Notes on Syria from a Feminist Christian


Katie Huntsberry is a mother, wife, and feminist. She shares with Boshemia her perspective on the refugee crisis in Syria as a modern Christian. This is her first post for Boshemia. 

It’s Christmastime again, and if you’re of a Christian denomination like myself, then you know that around this time 2050ish years ago, Joseph was leading a very pregnant Mary to Bethlehem for a census.

Being of the house of David, Bethlehem was technically Joseph’s home. While there, as we all know, Mary gave birth to the messiah – Jesus Christ. A star appeared over their home and there were visited by three magi bringing with them gifts of gold, frankincense, and myrrh. What you may have gotten wrong from the Christmas pageants of your childhood is that the Magi actually took about two years to find the Christ child. While on their way, the stopped by the home of Herod – the King of Judaea – to ask if he knew where they could find the child who would become the king of the Jews. Herod did not know, but he asked that they bring back word to him of where the child was so that he too could worship the babe. The Magi went on their way, found Jesus, presented their gifts, and suspecting Herod’s evil intentions did not tell him where to find the baby. Sensing the Magi would not be telling him where Jesus was, Herod put out a decree that all boys under the age of two in Judaea be killed. An angel came to Joseph to warn him of the coming danger and to tell him to take his family and flee to the land of Egypt. So, at the tender age of two, or maybe a little younger, our savior became a refugee.

Two thousand years after Christ was forced to flee Judaea, our own modern human rights disaster is unfolding. Syria continues to be ravaged by a brutal civil war. It began four years ago when Syrian President Assad began to violently respond to calls for his removal. The war is made up of Assad’s army, rebels who call themselves the Free Syrian Army, and terrorist groups such as ISIS.

Civilians have been torn amidst this incredibly complex conflict of political tensions and massacres. The United Nations estimates that 13.5 million refugees have been displaced as a result of the civil war. These are terrified, broken human beings who simply want to find a place where they can live free from the fear of their homes being bombed or their children being shot in the street.

I have heard many reasons as for why we shouldn’t accept refugees into the United States. I have heard our President Elect’s anti-Muslim rhetoric and I have heard the fears of everyday Americans: You fear they could be terrorists; you fear they’ll try to somehow convert you to Islam; you fear they will somehow destroy us or our way of life. These fears are ignorant, selfish ones.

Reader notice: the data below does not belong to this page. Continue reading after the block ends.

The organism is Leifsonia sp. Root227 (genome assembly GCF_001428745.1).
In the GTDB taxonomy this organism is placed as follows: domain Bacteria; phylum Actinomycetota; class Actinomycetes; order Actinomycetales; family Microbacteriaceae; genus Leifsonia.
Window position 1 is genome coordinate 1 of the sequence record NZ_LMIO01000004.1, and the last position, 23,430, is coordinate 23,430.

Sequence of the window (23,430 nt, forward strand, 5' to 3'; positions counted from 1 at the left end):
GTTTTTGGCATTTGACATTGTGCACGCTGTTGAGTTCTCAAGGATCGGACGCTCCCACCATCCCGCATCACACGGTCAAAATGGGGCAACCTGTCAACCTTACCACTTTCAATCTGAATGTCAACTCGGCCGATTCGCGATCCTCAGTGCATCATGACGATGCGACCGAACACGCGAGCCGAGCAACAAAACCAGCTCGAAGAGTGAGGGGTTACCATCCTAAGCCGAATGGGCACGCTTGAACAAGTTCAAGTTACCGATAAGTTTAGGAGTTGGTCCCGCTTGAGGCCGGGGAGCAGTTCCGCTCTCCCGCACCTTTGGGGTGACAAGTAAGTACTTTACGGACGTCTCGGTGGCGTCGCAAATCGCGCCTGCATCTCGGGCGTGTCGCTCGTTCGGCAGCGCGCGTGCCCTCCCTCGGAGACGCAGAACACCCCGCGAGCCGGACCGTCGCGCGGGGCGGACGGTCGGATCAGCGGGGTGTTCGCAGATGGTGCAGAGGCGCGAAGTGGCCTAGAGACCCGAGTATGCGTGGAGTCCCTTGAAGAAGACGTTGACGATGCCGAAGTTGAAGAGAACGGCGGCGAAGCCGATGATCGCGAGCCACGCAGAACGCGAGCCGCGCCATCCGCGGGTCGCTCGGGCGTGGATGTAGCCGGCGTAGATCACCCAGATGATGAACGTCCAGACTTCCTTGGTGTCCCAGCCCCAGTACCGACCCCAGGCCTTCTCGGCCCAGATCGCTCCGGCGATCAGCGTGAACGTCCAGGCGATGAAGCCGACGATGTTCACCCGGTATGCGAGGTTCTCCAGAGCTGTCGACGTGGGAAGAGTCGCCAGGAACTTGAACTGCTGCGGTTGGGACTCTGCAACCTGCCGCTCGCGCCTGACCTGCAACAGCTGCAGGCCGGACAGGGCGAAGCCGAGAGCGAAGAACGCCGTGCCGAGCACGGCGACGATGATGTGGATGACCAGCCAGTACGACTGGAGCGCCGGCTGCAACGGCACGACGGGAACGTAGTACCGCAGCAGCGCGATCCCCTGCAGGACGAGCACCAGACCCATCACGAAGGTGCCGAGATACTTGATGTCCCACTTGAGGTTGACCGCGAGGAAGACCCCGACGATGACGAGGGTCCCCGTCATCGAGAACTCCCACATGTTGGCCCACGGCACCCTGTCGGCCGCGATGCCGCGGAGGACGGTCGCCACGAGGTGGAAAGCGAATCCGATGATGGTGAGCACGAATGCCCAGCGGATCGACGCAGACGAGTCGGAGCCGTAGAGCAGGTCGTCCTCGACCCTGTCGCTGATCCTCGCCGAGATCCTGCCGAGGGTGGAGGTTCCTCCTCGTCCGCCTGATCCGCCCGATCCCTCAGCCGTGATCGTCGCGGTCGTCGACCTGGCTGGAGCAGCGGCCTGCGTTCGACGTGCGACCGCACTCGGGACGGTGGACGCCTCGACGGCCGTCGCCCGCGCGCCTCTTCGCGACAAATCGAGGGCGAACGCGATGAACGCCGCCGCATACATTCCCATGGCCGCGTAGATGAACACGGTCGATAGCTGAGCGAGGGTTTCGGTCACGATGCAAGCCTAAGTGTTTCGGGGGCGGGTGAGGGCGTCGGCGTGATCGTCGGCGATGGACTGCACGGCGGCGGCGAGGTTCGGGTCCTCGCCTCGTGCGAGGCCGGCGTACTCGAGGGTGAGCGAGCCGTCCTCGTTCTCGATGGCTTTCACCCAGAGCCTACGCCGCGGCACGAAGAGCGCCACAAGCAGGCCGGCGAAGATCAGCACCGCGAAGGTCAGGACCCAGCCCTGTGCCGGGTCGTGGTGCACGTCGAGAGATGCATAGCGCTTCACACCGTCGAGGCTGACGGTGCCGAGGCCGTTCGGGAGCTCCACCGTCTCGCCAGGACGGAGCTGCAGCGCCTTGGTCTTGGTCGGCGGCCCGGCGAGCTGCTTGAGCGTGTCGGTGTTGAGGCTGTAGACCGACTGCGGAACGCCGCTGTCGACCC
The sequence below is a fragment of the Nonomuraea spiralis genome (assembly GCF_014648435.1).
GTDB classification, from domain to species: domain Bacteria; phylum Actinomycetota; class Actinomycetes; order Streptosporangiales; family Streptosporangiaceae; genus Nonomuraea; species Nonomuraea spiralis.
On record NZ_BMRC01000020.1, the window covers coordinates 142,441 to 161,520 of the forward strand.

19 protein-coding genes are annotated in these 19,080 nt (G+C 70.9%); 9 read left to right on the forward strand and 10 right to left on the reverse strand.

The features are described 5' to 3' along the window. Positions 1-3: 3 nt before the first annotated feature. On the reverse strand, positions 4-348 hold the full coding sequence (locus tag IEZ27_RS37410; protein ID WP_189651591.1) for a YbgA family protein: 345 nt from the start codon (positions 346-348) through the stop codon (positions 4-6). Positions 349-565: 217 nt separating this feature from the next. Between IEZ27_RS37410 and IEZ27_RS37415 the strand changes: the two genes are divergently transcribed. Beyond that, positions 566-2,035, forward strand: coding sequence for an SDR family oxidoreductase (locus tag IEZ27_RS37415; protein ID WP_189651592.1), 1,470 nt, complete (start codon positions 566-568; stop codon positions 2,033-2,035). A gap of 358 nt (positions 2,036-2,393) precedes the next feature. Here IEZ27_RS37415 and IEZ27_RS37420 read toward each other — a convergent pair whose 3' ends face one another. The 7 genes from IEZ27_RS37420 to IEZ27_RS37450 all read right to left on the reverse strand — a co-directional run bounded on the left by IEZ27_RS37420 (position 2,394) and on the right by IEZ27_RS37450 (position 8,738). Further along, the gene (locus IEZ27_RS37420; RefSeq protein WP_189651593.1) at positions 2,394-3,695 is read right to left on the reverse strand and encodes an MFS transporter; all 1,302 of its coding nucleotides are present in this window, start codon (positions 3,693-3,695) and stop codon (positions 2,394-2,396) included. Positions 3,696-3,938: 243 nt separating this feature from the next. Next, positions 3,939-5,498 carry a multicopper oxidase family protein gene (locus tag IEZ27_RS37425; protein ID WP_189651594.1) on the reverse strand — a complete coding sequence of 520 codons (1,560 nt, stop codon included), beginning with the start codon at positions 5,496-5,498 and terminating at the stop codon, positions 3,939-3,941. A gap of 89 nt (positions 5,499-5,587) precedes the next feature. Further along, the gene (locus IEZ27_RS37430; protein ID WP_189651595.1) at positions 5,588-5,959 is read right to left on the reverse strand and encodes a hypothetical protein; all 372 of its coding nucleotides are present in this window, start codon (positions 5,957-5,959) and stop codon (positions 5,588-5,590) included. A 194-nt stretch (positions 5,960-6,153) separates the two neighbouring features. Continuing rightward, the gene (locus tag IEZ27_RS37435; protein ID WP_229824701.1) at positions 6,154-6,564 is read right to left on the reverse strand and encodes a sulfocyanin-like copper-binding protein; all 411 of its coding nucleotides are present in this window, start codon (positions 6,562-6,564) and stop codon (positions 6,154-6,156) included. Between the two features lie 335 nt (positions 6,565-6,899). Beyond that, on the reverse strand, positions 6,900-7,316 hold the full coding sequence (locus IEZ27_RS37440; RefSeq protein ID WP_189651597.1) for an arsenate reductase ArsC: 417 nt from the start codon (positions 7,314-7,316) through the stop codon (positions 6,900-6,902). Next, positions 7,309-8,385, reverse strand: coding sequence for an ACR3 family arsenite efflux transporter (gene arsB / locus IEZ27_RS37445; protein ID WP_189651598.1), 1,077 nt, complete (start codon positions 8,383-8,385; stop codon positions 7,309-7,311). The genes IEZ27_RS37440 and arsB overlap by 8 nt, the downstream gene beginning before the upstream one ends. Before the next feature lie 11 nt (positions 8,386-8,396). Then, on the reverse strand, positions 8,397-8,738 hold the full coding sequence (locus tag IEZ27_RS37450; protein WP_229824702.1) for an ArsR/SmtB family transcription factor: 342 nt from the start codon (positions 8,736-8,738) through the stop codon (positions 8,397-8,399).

I ask you, as a Christian, as a human, as someone who even possibly identifies as pro-life, can you look at Aylan Kurdi’s body and say he would have destroyed our nation? Can you look at the lifeless body of a child, a child the size of our Messiah when he fled toEgypt,and say that child does not deserve our compassion?

We cannot deny the human rights of 13.5 million people simply because a few disgusting individuals want to poison you against the refugees.

If the Western world denies the refugees and decides to fear and hate all Muslims than the refugees, if they want to live, will end up with no choice but to turn to ISIS for protection or die. Death might be a real choice, as some women in Syria have taken to committing suicide to avoid eventual capture and rape. If in our ignorance we hate all Muslims and refuse to show Christian compassion then ISIS’s numbers will grow.

But how can I help from a world away?

There are a great many things you can do here. One of the biggest things is to donate money to countries and services which currently are taking in Refugees. This includes UNHCR or CRS (Catholic Relief Services). You can also donate to The White Helmets which is a rescue group on the ground in Syria doing what they can to rescue the civilians affected by the war.  CRS has also set up a convenient page where you can send a letter to our leaders letting them know we want to support the refugee crisis. For that, see here.

The last thing I would recommend, my apprehensive Christian brothers and sisters, is to pray. This advent, as you are preparing your heart for the coming of Jesus Christ, remember his tumultuous life of suffering here on Earth. The refugees aren’t asking for a handout or for us to convert to their faith. They’re not asking to be given our jobs or our homes. They are asking to live in a country where bombs won’t drop on their little ones.

If I was that mother, or if Mary the mother of God was that mother, I would want a country to take us in.